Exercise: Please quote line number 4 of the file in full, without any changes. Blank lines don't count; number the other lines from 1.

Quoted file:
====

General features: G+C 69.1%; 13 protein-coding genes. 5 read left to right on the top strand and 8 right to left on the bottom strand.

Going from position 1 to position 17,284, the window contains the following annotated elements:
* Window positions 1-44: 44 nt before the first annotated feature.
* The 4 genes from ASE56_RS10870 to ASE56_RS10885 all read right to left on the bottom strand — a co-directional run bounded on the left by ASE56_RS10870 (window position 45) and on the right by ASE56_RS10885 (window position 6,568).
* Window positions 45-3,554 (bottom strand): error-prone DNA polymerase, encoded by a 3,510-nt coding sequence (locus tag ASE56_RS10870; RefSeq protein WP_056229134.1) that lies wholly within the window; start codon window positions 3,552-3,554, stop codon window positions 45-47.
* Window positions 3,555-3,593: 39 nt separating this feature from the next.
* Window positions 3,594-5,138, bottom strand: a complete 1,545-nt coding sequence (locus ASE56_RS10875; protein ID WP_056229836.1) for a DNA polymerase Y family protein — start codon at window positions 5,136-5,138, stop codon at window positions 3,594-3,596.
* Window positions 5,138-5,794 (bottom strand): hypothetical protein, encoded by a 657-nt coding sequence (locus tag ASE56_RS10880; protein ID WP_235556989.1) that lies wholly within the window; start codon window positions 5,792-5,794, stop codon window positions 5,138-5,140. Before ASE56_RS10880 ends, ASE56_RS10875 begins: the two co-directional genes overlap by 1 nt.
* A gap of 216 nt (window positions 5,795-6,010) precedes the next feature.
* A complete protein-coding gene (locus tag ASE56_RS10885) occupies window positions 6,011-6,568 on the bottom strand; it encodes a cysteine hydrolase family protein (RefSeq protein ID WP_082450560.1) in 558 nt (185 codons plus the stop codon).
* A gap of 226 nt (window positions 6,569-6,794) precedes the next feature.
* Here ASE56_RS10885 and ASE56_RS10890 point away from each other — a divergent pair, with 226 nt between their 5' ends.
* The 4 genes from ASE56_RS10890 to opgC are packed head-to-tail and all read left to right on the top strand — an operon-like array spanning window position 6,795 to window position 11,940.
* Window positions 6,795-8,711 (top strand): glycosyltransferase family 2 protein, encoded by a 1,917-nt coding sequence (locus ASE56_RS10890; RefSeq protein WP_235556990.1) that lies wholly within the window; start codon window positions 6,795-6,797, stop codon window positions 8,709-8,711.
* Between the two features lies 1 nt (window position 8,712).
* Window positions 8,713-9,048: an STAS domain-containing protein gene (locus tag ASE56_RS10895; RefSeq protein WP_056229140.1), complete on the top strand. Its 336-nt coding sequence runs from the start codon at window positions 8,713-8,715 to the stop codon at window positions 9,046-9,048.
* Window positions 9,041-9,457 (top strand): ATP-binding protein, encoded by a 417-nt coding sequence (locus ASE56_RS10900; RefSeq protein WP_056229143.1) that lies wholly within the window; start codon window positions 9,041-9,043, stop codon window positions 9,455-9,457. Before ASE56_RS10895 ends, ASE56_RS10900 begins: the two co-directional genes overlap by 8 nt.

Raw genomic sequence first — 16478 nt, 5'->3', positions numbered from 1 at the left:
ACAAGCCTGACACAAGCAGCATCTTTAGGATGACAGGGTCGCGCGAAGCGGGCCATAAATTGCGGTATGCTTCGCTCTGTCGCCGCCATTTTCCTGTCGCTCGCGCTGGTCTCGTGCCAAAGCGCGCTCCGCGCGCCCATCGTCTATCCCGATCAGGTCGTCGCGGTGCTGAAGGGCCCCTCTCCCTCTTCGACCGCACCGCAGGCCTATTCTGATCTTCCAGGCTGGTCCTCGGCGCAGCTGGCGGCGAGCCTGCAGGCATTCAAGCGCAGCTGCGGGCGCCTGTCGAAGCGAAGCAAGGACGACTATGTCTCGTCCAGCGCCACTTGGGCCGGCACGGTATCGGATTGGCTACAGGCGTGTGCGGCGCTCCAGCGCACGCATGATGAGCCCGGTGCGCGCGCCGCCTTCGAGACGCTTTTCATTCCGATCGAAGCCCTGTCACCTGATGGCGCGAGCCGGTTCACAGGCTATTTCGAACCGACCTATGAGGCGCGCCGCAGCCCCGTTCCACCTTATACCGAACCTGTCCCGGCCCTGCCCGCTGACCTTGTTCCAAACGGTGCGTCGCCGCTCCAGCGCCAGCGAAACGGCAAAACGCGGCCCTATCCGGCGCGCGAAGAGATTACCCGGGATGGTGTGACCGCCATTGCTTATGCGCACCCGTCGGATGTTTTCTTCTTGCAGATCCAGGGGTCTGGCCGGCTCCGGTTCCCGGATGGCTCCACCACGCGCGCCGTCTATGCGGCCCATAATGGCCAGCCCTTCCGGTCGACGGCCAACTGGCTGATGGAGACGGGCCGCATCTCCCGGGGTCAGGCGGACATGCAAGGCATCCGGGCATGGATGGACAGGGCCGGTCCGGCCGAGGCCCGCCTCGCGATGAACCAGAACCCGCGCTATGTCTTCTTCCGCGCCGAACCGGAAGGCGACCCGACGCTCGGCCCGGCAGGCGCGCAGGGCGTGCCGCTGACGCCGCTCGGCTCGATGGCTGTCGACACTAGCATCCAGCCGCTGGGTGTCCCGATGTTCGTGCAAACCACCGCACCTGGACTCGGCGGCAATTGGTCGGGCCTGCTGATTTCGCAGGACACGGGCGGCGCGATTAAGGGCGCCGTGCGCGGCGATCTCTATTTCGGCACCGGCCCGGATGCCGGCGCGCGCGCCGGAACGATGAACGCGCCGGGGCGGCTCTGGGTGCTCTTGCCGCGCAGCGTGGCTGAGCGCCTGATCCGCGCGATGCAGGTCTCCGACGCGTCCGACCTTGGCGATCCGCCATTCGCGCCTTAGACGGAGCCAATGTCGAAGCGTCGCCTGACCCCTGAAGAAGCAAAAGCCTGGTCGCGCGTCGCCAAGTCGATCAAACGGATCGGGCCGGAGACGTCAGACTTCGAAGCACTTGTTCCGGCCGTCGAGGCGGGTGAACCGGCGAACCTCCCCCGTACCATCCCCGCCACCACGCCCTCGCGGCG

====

* The 4 genes from ASE56_RS10870 to ASE56_RS10885 all read right to left on the bottom strand — a co-directional run bounded on the left by ASE56_RS10870 (window position 45) and on the right by ASE56_RS10885 (window position 6,568).